Discarded PPE adds to plastic pollution problem in oceans
Updated: Jul 9, 2020
Discarded face masks and gloves are posing a serious risk to marine life.
Plastic pollution in our oceans is one of the most pressing environmental issues we currently face.
Plastic is everywhere and it is something we cannot easily escape from. Although useful and convenient, plastic also poses a massive pollution problem, especially in our oceans.
Vast amounts of plastic flow into our oceans every minute - UK supermarkets alone produce 800,000 tonnes of plastic that ends up in the ocean every year. Bottles, pots and food trays are the easiest to spot.
Microplastic fibres - the tiny particles that are the result of broken-down plastic - are some of the most threatening to marine life. Microbeads, found in cosmetics and some kinds of toothpaste, are also highly harmful when they end up in our oceans.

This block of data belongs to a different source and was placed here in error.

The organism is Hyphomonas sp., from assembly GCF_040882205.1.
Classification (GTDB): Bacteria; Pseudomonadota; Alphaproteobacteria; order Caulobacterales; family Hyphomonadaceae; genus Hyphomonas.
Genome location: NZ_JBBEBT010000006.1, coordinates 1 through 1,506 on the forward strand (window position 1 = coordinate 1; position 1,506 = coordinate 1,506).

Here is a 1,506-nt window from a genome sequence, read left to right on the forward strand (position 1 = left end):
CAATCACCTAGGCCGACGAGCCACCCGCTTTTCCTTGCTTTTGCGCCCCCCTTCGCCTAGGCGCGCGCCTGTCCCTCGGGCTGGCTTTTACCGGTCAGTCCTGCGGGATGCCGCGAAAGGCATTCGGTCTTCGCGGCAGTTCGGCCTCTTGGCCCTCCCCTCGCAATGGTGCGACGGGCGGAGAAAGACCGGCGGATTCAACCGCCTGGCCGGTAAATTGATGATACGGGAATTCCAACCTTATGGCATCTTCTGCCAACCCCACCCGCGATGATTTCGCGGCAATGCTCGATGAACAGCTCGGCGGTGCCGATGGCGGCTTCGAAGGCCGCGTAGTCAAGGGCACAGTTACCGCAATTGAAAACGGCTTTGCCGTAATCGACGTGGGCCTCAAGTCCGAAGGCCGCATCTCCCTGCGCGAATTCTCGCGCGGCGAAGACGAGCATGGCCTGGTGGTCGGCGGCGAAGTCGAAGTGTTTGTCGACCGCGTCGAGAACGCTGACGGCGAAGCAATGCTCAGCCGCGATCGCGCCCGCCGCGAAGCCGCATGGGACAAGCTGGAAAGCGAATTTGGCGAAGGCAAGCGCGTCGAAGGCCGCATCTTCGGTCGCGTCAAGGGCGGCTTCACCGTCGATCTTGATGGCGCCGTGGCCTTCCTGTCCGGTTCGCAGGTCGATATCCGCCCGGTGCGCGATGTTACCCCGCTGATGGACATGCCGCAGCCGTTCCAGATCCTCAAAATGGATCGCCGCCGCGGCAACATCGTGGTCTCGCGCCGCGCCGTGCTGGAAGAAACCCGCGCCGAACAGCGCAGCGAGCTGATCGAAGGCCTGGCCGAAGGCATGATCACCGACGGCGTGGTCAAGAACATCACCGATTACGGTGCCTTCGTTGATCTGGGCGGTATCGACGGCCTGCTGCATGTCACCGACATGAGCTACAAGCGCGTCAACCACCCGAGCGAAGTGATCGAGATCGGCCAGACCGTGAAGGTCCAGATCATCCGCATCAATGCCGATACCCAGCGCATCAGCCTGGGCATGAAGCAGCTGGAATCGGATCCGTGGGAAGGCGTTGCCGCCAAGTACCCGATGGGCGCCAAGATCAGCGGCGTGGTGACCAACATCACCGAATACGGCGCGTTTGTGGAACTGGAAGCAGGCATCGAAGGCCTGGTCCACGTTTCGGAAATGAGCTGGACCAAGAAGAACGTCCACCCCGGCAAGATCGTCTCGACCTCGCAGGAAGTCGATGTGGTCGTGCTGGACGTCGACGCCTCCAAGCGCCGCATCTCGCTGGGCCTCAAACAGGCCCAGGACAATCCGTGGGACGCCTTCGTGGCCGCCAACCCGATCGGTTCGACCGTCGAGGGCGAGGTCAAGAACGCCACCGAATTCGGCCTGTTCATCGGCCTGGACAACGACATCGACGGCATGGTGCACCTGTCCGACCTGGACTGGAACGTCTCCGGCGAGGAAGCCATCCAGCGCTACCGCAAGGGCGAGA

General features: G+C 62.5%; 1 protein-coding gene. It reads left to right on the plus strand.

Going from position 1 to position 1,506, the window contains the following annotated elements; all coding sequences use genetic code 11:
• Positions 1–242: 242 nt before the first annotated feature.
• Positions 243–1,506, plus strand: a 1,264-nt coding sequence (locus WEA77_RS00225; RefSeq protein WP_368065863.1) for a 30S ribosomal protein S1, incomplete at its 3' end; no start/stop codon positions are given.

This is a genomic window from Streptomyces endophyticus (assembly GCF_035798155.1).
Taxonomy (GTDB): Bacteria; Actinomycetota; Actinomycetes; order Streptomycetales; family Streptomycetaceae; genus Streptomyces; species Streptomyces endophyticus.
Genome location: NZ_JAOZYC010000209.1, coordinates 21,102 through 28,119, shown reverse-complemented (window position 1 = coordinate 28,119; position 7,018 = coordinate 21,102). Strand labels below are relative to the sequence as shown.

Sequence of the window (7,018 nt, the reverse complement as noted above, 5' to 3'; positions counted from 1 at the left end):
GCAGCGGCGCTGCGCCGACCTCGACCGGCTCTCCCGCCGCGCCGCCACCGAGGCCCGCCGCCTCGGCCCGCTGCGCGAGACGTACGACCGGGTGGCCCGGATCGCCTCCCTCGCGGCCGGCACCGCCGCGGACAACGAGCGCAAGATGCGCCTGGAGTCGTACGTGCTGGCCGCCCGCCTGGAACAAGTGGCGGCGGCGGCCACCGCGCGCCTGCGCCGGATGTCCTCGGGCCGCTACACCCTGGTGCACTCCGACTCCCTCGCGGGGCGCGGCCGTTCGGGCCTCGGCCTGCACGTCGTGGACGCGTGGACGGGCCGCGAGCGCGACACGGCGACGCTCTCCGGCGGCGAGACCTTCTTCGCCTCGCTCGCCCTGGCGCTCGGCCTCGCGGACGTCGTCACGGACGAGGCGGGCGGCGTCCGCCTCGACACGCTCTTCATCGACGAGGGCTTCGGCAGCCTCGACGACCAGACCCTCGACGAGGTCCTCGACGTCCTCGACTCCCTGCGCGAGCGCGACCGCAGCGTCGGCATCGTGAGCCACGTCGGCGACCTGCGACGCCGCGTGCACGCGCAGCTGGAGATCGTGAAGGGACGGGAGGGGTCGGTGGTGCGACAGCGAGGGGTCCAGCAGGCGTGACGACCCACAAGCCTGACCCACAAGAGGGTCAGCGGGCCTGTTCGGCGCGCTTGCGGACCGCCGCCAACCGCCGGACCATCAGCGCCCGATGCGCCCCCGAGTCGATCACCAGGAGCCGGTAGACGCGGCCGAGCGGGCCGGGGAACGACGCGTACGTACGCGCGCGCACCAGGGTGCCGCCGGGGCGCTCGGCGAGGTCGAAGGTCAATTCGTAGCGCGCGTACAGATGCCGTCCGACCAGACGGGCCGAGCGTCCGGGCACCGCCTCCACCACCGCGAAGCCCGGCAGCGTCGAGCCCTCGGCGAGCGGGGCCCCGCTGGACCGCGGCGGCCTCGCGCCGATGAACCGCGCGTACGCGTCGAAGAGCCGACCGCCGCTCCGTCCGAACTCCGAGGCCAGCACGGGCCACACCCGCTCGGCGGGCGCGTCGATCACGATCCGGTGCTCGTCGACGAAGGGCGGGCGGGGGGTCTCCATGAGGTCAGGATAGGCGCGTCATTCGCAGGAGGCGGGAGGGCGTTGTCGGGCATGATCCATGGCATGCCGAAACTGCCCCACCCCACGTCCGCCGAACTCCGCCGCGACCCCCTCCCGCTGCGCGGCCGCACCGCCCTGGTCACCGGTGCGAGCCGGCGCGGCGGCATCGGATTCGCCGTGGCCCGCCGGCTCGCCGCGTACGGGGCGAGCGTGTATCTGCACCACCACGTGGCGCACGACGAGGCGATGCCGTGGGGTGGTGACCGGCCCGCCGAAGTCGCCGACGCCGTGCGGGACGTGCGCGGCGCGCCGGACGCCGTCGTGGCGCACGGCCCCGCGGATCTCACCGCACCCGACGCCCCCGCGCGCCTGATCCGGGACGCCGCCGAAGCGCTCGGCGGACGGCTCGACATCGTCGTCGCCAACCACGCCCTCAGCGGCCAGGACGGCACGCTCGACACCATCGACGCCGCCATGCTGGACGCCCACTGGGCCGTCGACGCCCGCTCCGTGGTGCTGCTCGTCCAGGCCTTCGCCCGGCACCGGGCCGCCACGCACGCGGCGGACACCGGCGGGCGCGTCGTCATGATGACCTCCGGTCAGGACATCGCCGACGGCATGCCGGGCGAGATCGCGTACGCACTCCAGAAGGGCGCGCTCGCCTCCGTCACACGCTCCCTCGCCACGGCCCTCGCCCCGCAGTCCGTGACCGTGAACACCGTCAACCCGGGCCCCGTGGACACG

Despite society generally becoming more eco-conscious, the issue of plastic persists. Being both cheap and disposable, plastic continues to be a symbol of our throwaway culture.
As more people get on board with wearing masks and gloves in public due to the coronavirus outbreak, the high demand for personal protective equipment has contributed to the plastic catastrophe that is killing our oceans.
A new issue for our oceans is the disposal of these masks and gloves in a safe and proper manner.
Single-use masks and latex gloves are being discarded haphazardly and our finding their way to our beaches, oceans and even public spaces such as parks.
The key problem with this is single-use PPE is typically made from plastics such as polypropylene, which aren't biodegradable and can pose a severe threat to our ecosystems. Plastic debris in the oceans injures and kills fish, seabirds and marine mammals.
Ingested microplastics also contribute to the deaths of marine life, whilst indirectly harming humans by reentering our food system when we consume seafood.
Cleanup efforts by divers have removed heaps of disposable surgical masks and latex gloves, with the founder of Operation Clean Sea, Laurent Lombard, stating: "Soon there will be more masks than jellyfish in the waters of the Mediterranean".